Prevalence and relevance of the positivity of skin prick testing in patients with chronic urticaria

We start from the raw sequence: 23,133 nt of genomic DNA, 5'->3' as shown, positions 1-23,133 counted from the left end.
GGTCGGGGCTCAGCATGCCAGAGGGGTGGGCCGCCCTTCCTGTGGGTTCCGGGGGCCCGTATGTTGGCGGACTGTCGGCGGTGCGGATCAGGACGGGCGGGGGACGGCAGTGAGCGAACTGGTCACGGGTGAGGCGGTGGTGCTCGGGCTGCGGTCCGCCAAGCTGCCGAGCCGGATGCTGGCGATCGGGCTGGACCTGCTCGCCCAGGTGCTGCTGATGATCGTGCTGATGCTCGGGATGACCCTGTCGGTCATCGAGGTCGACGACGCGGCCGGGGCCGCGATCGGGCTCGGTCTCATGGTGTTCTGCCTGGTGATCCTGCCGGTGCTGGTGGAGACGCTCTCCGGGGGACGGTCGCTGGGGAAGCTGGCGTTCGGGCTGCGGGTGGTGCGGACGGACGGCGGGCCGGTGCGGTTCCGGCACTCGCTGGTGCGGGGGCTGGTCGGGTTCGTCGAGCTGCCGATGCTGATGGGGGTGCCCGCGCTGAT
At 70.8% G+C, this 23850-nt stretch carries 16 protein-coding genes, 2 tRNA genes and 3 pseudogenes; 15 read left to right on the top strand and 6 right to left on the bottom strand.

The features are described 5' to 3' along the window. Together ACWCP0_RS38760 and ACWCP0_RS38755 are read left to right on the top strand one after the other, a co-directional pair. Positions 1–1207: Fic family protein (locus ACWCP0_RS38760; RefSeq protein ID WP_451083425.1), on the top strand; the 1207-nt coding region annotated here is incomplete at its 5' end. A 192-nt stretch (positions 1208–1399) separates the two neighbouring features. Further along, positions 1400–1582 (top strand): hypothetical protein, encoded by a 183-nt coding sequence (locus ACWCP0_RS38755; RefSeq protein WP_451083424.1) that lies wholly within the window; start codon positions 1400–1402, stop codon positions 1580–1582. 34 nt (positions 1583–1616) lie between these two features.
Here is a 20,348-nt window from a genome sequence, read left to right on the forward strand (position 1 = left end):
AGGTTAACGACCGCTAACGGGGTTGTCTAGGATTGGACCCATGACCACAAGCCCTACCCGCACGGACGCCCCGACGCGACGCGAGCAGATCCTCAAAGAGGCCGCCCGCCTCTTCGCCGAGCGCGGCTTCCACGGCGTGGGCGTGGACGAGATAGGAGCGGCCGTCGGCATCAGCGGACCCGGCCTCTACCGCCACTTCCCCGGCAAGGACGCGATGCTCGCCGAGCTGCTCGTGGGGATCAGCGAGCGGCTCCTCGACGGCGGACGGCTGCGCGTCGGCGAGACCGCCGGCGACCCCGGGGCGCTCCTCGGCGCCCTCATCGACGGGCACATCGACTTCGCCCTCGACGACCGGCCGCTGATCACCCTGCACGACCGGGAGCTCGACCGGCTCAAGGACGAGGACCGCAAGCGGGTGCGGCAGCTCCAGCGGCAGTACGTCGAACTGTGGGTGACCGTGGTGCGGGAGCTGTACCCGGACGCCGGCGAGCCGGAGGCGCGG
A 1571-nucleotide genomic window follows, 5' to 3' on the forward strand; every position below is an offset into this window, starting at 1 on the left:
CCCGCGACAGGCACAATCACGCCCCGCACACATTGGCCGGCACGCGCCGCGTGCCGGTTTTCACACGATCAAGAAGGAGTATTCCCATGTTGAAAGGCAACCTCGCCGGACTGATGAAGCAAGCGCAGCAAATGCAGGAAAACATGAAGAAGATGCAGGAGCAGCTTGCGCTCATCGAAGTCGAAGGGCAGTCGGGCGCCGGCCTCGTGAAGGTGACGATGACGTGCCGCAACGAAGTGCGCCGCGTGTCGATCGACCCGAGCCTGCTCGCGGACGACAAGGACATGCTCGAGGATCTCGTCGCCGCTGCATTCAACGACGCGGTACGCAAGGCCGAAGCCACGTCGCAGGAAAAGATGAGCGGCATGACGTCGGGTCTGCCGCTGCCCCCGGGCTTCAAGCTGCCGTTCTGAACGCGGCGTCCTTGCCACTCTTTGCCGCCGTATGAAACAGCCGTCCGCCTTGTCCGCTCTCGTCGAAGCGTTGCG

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Many patients with chronic urticaria (CU) worry that foods or other allergens are responsible for their urticaria. Skin prick testing (SPT) may be one of the investigations used to provide a clear illustration. The purpose of our study was to assess the prevalence of positivity of SPT to food allergens and aeroallergens and their relevance in patients with CU, in order to demonstrate the diagnostic value of SPT in CU. We retrospectively reviewed case record forms of patients with chronic ordinary urticaria who underwent SPT in the Urticaria Clinic, Siriraj Hospital, during the period 2000–2004. The studied allergens included 16 food allergens and 12 aeroallergens. Eighty-eight patients were enrolled. The prevalence of positive SPT among patients with CU was 47.7%. Patients who had personal histories of atopy had statistically significant positive SPT results compared with patients who had negative SPT. Of 88 patients, 26 patients (30%) gave positive results to food allergens, 36 patients (41%) gave positive results to aeroallergens and 20 patients (22.7%) gave positive results to both food and aeroallergens. One-third of the subjects (34.6%) who had positive SPT results to food allergens had clinical relevance of food allergy in some systems but only one patient had clinical relevance of food-induced urticaria. Half of the patients who had a history of aeroallergen sensitivity gave a positive SPT response for aeroallergens; however, there was no clinical relevance to their CU. Our study showed that the prevalence of positive SPT to food allergens and aeroallergens in patients with CU was common but had little clinical relevance to CU.

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